A new generation of designers, materials specifiers, architects and engineers is being introduced to the wealth of technical information curated by the Nickel Institute. An archive of technical guides and know-how for working with nickel-containing materials, including stainless steel, that has been built over thirty years is now being updated and made freely available.
Most nickel production is destined for stainless steel. But a significant 8% is used in the production of alloy steels which are needed to deliver specific characteristics for specialised and often critical applications.
Partially corrugated stainless steel service pipes have reduced water leakage rates drastically in Tokyo where they were introduced in the 1980s. Now other innovative water authorities faced with the urgent need to reduce water loss are also examining the nickel-containing stainless steel solution.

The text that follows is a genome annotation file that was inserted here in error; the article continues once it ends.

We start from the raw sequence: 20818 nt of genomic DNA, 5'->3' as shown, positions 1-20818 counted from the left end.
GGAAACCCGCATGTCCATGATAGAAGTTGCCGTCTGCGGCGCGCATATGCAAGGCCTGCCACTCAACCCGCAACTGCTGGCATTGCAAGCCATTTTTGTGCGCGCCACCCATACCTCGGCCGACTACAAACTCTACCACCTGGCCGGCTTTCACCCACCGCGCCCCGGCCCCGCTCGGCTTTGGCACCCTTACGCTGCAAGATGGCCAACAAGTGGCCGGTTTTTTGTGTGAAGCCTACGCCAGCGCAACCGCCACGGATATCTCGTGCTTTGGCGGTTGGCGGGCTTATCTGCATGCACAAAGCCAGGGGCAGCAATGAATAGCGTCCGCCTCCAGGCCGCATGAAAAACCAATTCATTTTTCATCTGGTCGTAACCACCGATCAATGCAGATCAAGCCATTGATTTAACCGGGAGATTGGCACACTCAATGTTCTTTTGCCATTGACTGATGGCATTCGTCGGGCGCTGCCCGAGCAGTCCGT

Should we be worried about there being enough nickel to supply the transition to electric vehicles and cleaner energy sources? Given its wide range of uses in important existing and emerging technologies, this is a frequently asked question.